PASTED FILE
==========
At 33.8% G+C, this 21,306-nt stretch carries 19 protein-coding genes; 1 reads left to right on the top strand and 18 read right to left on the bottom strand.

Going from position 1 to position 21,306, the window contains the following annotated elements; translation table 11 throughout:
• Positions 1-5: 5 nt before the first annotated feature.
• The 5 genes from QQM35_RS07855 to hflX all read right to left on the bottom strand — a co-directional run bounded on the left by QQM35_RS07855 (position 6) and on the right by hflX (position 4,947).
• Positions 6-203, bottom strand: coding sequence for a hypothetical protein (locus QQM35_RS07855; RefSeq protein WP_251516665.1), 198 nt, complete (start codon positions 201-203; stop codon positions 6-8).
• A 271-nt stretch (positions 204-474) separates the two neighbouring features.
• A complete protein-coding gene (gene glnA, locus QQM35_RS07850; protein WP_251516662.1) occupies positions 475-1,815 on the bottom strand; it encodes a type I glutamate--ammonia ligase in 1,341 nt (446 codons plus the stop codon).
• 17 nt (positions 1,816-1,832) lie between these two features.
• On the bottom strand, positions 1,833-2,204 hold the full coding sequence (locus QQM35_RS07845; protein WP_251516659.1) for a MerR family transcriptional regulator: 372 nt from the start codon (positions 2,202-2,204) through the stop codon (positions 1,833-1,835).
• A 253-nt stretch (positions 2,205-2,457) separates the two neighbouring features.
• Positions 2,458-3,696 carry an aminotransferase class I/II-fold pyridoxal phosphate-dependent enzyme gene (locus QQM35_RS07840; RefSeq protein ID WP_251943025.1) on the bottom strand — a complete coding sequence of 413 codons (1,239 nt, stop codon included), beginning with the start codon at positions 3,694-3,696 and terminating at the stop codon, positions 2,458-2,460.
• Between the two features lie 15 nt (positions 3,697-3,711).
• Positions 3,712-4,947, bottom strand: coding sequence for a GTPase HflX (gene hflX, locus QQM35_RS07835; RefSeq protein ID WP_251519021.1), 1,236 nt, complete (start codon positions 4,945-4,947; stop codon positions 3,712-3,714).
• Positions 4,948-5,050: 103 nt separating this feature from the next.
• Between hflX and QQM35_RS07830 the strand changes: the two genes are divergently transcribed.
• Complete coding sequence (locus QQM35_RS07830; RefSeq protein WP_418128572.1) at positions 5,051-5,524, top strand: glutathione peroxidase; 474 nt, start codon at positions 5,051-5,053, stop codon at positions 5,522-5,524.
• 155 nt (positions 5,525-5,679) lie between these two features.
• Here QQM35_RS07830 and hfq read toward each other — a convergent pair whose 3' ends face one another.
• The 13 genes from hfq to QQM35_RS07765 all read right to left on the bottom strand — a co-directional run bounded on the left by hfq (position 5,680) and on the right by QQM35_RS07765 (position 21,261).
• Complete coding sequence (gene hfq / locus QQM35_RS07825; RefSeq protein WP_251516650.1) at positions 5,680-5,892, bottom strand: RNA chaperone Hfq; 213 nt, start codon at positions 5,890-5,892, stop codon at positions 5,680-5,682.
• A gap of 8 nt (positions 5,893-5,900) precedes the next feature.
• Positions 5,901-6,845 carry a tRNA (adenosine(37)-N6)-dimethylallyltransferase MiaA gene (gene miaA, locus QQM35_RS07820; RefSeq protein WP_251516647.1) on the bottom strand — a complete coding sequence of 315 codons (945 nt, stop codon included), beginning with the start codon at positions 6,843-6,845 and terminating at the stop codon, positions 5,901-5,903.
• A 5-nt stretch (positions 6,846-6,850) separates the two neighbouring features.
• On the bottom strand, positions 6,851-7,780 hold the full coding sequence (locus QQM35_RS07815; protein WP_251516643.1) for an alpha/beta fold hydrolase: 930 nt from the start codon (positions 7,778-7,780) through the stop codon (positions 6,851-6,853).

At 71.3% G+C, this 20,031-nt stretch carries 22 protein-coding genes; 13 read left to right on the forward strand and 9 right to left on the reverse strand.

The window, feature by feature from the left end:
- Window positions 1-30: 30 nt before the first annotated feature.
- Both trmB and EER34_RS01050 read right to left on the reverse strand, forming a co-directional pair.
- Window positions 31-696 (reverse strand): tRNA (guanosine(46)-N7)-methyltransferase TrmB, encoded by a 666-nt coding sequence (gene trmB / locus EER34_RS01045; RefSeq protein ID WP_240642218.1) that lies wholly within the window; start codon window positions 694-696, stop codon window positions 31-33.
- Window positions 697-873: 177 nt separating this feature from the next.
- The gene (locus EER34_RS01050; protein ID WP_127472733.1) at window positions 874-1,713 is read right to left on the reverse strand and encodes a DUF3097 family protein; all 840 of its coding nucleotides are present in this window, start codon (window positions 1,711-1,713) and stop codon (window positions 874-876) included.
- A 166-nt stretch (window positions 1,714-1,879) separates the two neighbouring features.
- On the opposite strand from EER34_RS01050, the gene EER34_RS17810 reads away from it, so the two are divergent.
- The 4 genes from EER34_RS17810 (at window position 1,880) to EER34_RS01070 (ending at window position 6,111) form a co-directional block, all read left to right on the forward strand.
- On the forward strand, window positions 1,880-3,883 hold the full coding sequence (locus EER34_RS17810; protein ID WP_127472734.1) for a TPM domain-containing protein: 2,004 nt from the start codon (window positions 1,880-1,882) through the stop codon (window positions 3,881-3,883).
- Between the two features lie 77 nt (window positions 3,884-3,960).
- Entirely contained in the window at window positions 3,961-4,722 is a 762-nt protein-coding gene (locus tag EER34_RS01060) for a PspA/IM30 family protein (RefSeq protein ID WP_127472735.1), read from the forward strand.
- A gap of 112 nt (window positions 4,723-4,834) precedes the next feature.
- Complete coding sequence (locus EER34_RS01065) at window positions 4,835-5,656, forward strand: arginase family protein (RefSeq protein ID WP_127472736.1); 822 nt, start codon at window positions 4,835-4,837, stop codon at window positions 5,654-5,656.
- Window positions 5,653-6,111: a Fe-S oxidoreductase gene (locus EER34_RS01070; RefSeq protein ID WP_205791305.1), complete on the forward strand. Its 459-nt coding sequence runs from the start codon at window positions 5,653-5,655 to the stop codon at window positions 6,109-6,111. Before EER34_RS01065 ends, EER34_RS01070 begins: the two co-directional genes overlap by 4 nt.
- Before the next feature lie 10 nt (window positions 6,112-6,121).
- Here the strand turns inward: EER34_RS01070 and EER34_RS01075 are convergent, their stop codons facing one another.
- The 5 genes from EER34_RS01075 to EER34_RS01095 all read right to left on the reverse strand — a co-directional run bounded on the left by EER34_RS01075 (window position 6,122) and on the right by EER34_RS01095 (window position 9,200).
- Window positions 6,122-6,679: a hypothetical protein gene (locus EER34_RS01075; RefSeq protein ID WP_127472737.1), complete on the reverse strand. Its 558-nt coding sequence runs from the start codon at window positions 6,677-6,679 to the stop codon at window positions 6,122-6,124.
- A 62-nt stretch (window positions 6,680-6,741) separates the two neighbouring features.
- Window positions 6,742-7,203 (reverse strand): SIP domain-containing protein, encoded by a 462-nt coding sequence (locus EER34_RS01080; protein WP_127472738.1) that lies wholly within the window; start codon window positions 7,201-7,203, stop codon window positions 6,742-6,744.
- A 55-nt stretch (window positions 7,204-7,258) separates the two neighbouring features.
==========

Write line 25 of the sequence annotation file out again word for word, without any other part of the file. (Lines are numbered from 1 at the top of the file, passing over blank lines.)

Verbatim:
At 71.3% G+C, this 20,031-nt stretch carries 22 protein-coding genes; 13 read left to right on the forward strand and 9 right to left on the reverse strand.